In 1st Hearing, PUC Urged to Lift Rate Hike

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Speakers call on the agency to rescind the increase approved last month. Officials caution that they are focusing on ‘who pays and how much.’

Los Angeles Times

The lights were out to save energy in a Santa Monica hearing room, but the heat was on as consumers and business representatives urged the California Public Utilities Commission on Monday to spread the pain of rate increases fairly–but differed substantially on how that could be accomplished.

Many of the more than 30 speakers who appeared at the PUC‘s first public hearing on how to design new electricity rates spent their time trying to persuade the commission to undo the increase of 3 cents a kilowatt-hour, which was approved March 27 and is expected to begin appearing on bills in June.

Although Commissioner Henry Duque and Administrative Law Judge Victor Ryerson listened politely and court reporters took down every word, those fervent pleas were largely wasted.

Ryerson admonished the audience of about 75 people that the hearing would not determine whether rate increases are necessary to pay for soaring electricity costs. That already has been decided by the PUC, he said.

Rather, the series of hearings this week throughout the state, each attended by one of the five PUC commissioners, will focus on “who pays and how much,” Ryerson said.

That wasn’t what consumer advocate Douglas Heller wanted to hear.

“The PUC is asking the wrong questions,” said Heller of the Foundation for Taxpayer and Consumer Rights in Santa Monica. “The question that the PUC should be asking is: How do we get our state back?”

“Small consumers never asked for deregulation and never benefited from it,” Heller said. “The innocent victims of this public policy nightmare should not bear the burden of the energy industry’s greed and the governor’s failure to confront it.”

About 20 different rate plans have been submitted to the PUC, which is expected to adopt a rate design at its meeting next Monday. PUC officials said that rates will rise by an average of 30% but that some customers will see no increases while some will see much larger increases.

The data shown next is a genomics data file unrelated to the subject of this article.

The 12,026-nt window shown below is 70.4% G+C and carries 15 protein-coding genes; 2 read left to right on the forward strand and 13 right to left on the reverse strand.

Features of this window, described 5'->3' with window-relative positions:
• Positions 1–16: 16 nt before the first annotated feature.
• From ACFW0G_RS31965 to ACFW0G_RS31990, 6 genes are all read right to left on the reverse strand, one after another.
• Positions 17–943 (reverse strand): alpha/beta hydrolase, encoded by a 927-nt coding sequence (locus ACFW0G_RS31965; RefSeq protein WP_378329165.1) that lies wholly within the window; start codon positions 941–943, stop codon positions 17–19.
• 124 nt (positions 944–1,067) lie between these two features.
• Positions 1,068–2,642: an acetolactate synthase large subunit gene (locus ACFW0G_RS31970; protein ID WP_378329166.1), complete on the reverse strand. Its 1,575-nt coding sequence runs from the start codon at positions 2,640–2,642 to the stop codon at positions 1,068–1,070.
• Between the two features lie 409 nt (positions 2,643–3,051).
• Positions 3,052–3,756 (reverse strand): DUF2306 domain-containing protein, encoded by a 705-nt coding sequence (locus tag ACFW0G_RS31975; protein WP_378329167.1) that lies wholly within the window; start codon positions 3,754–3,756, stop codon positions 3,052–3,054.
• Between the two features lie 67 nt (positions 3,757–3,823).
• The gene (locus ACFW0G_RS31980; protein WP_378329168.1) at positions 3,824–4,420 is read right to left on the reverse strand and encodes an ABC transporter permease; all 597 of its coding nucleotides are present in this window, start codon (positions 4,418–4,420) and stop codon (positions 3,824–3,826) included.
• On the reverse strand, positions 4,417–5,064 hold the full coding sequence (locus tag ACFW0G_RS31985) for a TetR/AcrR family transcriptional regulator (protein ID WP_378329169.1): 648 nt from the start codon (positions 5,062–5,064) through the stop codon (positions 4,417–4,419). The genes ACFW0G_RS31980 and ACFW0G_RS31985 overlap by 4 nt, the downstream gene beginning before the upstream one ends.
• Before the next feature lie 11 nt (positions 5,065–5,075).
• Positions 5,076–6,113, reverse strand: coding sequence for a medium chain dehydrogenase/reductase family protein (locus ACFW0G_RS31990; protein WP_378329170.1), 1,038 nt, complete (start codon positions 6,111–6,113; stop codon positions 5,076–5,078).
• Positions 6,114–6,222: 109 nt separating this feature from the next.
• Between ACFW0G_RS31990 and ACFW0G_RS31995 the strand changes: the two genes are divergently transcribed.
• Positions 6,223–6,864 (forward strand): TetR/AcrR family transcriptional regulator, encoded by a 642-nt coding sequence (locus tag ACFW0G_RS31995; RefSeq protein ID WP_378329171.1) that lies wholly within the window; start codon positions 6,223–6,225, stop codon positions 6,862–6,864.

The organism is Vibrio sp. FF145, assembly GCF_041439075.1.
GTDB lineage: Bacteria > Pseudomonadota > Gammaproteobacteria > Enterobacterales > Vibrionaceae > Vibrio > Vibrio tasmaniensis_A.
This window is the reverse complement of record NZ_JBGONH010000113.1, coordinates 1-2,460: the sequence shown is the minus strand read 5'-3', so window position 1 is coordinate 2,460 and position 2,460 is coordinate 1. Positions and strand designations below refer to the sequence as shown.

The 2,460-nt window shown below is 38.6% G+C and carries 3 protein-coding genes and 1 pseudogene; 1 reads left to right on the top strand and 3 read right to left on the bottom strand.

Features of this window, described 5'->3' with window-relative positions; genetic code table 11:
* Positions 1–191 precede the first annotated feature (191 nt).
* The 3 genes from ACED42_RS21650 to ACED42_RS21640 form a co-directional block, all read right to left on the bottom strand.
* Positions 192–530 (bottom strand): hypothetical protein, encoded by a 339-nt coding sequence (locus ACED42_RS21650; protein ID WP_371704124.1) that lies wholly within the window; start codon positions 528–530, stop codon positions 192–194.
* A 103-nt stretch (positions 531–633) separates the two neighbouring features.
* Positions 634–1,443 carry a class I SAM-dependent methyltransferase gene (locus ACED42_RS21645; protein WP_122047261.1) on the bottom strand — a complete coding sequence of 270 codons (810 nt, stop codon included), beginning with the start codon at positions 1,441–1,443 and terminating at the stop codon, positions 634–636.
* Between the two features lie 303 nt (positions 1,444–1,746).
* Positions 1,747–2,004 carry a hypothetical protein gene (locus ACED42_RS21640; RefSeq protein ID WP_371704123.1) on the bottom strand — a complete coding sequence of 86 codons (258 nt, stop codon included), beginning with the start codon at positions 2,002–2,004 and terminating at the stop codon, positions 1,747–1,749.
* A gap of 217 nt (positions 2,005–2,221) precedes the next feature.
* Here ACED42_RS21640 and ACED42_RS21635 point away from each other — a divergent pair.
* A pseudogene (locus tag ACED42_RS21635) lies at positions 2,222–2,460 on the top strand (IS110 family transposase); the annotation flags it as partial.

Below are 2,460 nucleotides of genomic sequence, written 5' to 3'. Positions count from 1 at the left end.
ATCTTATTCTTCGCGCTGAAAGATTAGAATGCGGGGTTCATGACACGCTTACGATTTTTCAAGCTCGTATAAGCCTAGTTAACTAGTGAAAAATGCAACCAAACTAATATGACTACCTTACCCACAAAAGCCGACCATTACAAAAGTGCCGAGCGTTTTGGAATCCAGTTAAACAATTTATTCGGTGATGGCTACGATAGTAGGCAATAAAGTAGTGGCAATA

The commission is under tremendous pressure to devise a new rate structure that encourages conservation but doesn’t damage businesses–and to do it in six weeks rather than the usual six months or longer.

Some who testified Monday in Santa Monica feared that the new rates will cause families to subsidize single users and will penalize those that are already conserving electricity.

David Marshall, chief financial officer of El Monte-based Gregg Industries, asked that the PUC retain lower rates for the hours when electricity use is lower.

Gregg, which employs 400 people to make heavy iron parts for industry, has shifted all its production to between midnight and noon, he said. That is the only way Gregg can continue to compete, Marshall said.

His company does business in the United States, Mexico, Europe and Asia, “and in every one of those markets we have direct competitors anxious to take business away from us,” Marshall said. “California is not an island.”

Encino resident Donald Tollefson argued that consumers should be spared the brunt of the rate increases because they will be forced to pay twice: for their own higher electricity rates and in the form of price increases as businesses pass along their higher energy costs.

“Whatever you do,” he said, “you should be fair and compassionate.”

About 200 people attended a similar hearing in a dimly lit high school auditorium in Rosemead.

Bob Wellemin, an air-conditioner mechanic from Temple City, said the commission should take the blame for not pushing to build more power plants.

“How on Earth have you been representing the consumers?” he said, evoking applause. “And what I don’t understand is that we have three or four meetings like this ahead. And we got a May 14 deadline to make a decision. I don’t want to sound skeptical. But how can I not be skeptical when you’ve got one representative here and a week to decide.”

Wellemin also criticized the commission’s proposed rate increases, saying that it would hurt people who already conserve energy. As a resident with low-energy appliances and no central air-conditioning, he said he would be penalized because it would be difficult to reduce his power from one month to the next.

Others warned the commission to take a methodical approach in deciding the rate plan.

“If I have to act businesslike, I would expect state representatives to act the same,” said Don Osborn, a small business owner from the San Gabriel Valley. “I haven’t seen that.”

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